By now we are all accustomed to “search-as-you-type” or autocomplete search – and today we don’t just expect it from Google, but also while shopping on any reasonably large e-commerce website. And, as you may also have noticed, there’s a considerable difference between generic implementations and what happens when you start typing something into a really clever search bar.
Great When Done Right, Potentially Harmful Otherwise
While virtually all sites that run on a modern e-commerce platform come with some basic variation of autocomplete, the feature does not guarantee an improved user experience. It might speed up the process of typing the query and save the occasional second, but that shouldn’t be the central benefit.
By not behaving the way users expect, autocomplete could even take your customers on detours that harm the search experience and result in drop-offs. Site-search users expect the site to suggest the most relevant results – not unpopulated categories or merely high-margin products.
The Real Benefits of Autocomplete
Autocomplete functionality is at its best is when it really helps the user – and it can help users in more ways than one. When implemented properly, search suggestions can inspire product discovery, narrow down your users’ scope by category, or correct misspellings, for example. Some other key benefits include:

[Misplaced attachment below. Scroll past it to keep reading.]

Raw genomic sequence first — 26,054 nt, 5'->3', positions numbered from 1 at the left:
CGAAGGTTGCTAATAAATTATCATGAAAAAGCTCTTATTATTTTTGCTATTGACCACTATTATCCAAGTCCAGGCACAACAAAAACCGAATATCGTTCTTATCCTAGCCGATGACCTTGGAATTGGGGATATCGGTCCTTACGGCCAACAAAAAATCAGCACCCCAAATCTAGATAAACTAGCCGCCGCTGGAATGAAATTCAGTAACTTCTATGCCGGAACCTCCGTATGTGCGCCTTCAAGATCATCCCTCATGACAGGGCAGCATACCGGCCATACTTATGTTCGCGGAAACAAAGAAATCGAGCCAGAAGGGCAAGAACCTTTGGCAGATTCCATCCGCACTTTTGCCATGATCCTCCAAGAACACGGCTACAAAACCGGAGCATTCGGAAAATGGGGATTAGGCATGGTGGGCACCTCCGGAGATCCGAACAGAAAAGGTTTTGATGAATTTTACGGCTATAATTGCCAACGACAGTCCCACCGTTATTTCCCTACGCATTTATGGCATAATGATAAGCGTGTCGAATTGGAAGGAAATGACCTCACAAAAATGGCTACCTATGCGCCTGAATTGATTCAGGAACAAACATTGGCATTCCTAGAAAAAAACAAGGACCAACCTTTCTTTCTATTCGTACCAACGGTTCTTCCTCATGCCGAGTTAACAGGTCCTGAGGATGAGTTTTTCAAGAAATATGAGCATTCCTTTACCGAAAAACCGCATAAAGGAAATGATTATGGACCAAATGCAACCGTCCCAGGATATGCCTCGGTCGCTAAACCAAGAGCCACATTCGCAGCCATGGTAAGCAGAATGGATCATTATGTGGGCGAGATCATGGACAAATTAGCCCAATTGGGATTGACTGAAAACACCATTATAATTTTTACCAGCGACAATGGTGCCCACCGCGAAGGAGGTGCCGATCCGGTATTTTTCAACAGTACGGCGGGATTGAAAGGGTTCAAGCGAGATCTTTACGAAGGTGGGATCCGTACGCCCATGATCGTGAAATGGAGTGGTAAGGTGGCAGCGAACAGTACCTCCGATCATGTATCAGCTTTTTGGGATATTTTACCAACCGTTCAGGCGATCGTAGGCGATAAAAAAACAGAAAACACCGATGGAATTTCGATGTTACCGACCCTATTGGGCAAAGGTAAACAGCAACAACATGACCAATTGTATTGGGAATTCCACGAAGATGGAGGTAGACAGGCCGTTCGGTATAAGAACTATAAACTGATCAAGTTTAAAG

Exploration – Autocomplete could help the customer find alternatives to what they were looking for, or even additional items they hadn’t previously considered. A search for “guitar strings” could also suggest a “guitar string winder” and other related guitar accessories while typing.
Promotions – Most sophisticated site-search engines offer possibilities to manually boost specific products (which often end up being the most profitable ones). This can be a useful feature when handled with care, but it doesn’t necessarily translate into higher profits if it stands in the way between the user and his or her goal.
Reassurance – When the user starts searching for a product and it appears as an autocomplete suggestion, it confirms that the product is available on the site while also providing a useful shortcut to the right page.
In short, helping the user spend less time on typing is a good thing. But as we’ve outlined above, a great autocomplete experience is about much more than that – not least driving additional sales and improving conversion rates.